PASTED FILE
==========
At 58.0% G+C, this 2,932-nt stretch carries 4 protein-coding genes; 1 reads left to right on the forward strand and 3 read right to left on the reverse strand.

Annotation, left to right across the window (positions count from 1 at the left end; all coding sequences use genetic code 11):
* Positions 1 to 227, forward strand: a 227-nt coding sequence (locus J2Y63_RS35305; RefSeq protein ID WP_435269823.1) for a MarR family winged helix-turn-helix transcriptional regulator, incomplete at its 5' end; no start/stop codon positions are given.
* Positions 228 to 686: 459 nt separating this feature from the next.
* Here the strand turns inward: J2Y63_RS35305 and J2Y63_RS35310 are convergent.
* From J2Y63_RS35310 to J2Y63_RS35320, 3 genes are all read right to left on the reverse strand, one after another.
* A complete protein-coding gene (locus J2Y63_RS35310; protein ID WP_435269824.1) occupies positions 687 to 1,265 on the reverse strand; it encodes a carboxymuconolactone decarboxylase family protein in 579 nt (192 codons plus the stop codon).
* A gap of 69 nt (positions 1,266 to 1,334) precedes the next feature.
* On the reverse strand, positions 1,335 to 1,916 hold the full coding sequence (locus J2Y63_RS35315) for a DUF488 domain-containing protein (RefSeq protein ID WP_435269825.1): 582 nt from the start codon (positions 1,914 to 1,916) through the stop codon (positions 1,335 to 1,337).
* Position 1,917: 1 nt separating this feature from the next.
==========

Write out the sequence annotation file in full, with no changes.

At 58.0% G+C, this 2,932-nt stretch carries 4 protein-coding genes; 1 reads left to right on the forward strand and 3 read right to left on the reverse strand.

Annotation, left to right across the window (positions count from 1 at the left end; all coding sequences use genetic code 11):
* Positions 1 to 227, forward strand: a 227-nt coding sequence (locus J2Y63_RS35305; RefSeq protein ID WP_435269823.1) for a MarR family winged helix-turn-helix transcriptional regulator, incomplete at its 5' end; no start/stop codon positions are given.
* Positions 228 to 686: 459 nt separating this feature from the next.
* Here the strand turns inward: J2Y63_RS35305 and J2Y63_RS35310 are convergent.
* From J2Y63_RS35310 to J2Y63_RS35320, 3 genes are all read right to left on the reverse strand, one after another.
* A complete protein-coding gene (locus J2Y63_RS35310; protein ID WP_435269824.1) occupies positions 687 to 1,265 on the reverse strand; it encodes a carboxymuconolactone decarboxylase family protein in 579 nt (192 codons plus the stop codon).
* A gap of 69 nt (positions 1,266 to 1,334) precedes the next feature.
* On the reverse strand, positions 1,335 to 1,916 hold the full coding sequence (locus J2Y63_RS35315) for a DUF488 domain-containing protein (RefSeq protein ID WP_435269825.1): 582 nt from the start codon (positions 1,914 to 1,916) through the stop codon (positions 1,335 to 1,337).
* Position 1,917: 1 nt separating this feature from the next.